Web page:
One missing element in these models is the role of expatriate talent. Universities are sources of talent in general but the outflows of talent (often seen as brain drain) have plagued many developing countries. Today with new opportunities in the new economy, especially in some of the large Asian countries, the possibility of returning emigrants is much higher. Governments have enacted policies to attract their expatriate talent home and nurture their national high technology industries. Taiwan is a case in point, where the government, among other things, invested in Hsinchu Science Park to bring back former Taiwanese students and entrepreneurs. Expatriate talent from Asian countries can be found in large numbers in the US. These groups are part of global social and professional networks. Hence if the link between major centers of innovation such as Silicon Valley is maintained with the home country of expatriate talent then the benefits of return international migration could be substantial. Again Taiwan is a good example, although both China and India are also good recent illustrations of the benefits of international mobility of technical talent.
From the benefits side for sending countries linkages are important. These are trade and investments, entrepreneurship, knowledge flows, and skill formation. However, there are costs as well. In addition to the losses associated with outflows of talent, there could be distortionary effects of too much emphasis on tertiary technical education. This is where a focus on domestic social and economic development would be important to address problems of poverty, inequality, and uneven regional development. Even China, whose record is far better than many fast growing economies such as India, has substantial challenges ahead. A comparison with some of affluent countries shows that China has a lot to do in the near future. For example, its poorest 10% of income earners get only 1.8% of national income, compared to India’s 3.9%, while its richest 10% get 33.1%, which is the same as Nigeria’s and much higher than India’s. Its rural population is still very large and impoverished. Much needs to be done to alleviate their problems.
4. Some Models in Action in Leveraging Talent: China and India
In this section we look at some of the ways by which both China and India are trying to leverage their talent for national growth and development. We begin with the evolution of the triple helix model in India. In the post World War II period, the Indian government, much like the Chinese government, led the science and technology infrastructures. The relationship between public universities and industry was weak. Over time with market reforms some of the links between universities, state, and business have been strengthened. However, the global success of the Indian software industry suggests that the international links between private industry and foreign business have become very critical to its growth and development. Even for China the market reforms and multinational investments have established new kinds of international partnerships in science and technology industries that rely on Chinese technical talent. Without the active involvement of both governments this would not have been possible. For example, the Indian government in Bangalore has many key research institutions. These along with many universities and software business firms, both foreign and national, have given rise to a very dynamic industry cluster. Similarly, the various technology clusters found in Beijing and in Shanghai are a testimony to Chinese government’s initiatives in promoting new industries.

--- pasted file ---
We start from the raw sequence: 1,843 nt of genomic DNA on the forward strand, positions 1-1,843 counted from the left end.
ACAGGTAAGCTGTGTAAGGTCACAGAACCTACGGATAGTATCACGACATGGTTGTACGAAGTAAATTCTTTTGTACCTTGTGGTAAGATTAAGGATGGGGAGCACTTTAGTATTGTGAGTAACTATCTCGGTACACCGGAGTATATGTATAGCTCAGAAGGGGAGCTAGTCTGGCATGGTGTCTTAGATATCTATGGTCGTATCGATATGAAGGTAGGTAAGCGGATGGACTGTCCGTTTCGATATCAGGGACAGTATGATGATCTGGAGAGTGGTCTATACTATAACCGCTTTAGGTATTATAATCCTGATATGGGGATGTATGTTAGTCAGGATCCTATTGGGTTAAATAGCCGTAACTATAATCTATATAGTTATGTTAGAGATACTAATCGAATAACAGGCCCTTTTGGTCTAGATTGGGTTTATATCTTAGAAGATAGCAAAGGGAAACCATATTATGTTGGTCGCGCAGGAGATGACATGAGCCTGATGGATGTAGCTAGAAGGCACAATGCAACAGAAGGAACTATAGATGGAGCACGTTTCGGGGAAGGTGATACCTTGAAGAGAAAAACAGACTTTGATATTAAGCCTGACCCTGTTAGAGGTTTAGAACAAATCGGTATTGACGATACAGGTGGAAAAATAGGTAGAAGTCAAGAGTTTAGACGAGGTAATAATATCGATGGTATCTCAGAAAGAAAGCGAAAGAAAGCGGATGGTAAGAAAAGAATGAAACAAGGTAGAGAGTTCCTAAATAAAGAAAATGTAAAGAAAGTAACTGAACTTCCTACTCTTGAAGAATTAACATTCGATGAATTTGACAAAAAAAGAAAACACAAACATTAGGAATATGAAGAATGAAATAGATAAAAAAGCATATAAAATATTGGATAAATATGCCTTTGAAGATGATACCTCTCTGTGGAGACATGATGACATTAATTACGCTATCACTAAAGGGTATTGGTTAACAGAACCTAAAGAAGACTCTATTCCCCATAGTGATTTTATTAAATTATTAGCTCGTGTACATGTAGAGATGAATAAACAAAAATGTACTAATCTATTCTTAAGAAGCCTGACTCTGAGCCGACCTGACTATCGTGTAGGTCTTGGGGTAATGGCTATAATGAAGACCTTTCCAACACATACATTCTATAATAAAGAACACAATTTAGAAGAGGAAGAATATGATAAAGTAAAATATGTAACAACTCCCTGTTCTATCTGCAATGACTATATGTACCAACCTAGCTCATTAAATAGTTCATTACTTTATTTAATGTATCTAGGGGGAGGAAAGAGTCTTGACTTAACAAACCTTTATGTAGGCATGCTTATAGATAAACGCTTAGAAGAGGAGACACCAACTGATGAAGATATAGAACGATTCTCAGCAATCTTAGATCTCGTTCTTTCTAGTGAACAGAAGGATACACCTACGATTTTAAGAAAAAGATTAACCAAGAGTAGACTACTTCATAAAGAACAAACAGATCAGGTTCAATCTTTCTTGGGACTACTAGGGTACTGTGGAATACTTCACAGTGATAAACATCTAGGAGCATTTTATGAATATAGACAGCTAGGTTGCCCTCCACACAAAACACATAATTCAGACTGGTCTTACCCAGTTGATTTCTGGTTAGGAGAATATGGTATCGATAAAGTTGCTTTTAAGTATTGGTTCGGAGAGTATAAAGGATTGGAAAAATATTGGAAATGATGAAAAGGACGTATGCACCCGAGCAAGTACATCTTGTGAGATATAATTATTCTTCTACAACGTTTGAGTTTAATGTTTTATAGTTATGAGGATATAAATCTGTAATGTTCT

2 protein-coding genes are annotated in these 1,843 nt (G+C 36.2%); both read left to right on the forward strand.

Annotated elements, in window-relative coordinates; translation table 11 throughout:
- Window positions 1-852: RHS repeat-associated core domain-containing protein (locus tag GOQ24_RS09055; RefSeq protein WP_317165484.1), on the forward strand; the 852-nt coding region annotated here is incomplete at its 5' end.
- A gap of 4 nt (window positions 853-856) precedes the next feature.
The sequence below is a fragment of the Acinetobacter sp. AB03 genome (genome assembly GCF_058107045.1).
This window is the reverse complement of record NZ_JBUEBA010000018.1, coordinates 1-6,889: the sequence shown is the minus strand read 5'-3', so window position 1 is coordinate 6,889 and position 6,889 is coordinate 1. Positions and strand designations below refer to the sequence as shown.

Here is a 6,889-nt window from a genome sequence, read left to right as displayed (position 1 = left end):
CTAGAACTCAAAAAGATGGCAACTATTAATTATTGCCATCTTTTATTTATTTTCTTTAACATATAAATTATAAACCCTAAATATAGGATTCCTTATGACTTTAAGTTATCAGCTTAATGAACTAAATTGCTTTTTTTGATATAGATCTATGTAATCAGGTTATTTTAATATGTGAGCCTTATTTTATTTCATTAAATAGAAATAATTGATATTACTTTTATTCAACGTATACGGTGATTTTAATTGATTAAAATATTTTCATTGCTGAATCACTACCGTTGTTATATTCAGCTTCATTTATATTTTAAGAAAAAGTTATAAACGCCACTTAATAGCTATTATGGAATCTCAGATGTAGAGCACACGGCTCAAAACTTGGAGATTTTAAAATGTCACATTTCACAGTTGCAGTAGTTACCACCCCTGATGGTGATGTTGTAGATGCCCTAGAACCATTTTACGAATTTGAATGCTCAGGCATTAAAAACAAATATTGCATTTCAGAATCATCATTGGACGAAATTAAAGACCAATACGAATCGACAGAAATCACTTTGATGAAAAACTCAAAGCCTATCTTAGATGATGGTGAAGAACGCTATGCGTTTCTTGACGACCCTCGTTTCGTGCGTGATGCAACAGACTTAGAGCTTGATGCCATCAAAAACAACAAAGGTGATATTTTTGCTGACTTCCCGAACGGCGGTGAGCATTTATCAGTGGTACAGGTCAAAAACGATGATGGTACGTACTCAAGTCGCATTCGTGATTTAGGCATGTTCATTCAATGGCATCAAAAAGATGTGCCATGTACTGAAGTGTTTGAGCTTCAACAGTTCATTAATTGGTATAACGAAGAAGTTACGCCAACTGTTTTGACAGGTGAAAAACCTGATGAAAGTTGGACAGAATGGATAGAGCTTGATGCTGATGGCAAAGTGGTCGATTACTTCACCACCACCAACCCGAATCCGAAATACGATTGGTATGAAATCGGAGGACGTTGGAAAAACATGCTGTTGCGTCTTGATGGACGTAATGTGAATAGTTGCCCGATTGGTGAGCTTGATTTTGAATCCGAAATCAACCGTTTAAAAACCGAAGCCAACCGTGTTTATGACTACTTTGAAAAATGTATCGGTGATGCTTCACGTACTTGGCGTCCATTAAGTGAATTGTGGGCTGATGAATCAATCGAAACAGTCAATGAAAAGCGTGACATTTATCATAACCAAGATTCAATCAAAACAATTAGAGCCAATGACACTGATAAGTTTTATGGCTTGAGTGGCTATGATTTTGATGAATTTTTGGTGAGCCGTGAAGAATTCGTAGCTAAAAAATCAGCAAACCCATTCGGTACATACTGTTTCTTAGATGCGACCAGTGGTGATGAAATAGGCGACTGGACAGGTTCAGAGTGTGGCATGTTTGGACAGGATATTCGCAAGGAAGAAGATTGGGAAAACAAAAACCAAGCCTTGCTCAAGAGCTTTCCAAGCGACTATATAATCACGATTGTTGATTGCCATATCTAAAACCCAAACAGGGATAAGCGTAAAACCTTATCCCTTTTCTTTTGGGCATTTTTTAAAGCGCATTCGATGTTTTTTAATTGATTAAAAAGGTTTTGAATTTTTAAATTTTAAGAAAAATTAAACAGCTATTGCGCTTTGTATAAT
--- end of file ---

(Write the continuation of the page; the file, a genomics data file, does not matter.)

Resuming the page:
The expansion of the Indian IT cluster has been also possible by the return flows of expatriate Indian technical talent. The formation of professional networks such as The Indus Entrepreneurs (TiE) in Silicon Valley with its many chapters in India has contributed to epistemic communities. As economic and professional opportunities have increased in India, many expatriates are returning home, either to start new business on their own or on behalf of their employers in the US. Recent estimates suggest that 30-40% of Indian IT professionals going abroad are returning home.
One way we can visualize the deployment of talent is to examine a difficult market such as Japan’s, where outsourcing of software development is still not popular. However, both Indian and Chinese firms are engaged with the Japanese IT industry. Because Japanese businesses prefer face to face interactions, they prefer more foreign talent to be present on-site. This has the effect of temporary or longer term migration of foreign professionals to Japan. Consequently, Indian professionals learn about new technologies and specific Japanese market conditions, which through epistemic communities are relayed back to India at the company and industry levels. Similarly, many Japanese companies are outsourcing software from China, especially from Dalian and Shanghai. This has been possible partly due to the presence of Chinese technical students in Japan, who either remain in Japan as employees or return home to work for Japanese companies in China. However, the Indian business model for software development is different from the Chinese one as it is largely export oriented and reliant on the US market. An early start, the availability large English-speaking technical pool, and new global opportunities allowed the Indian industry to flourish.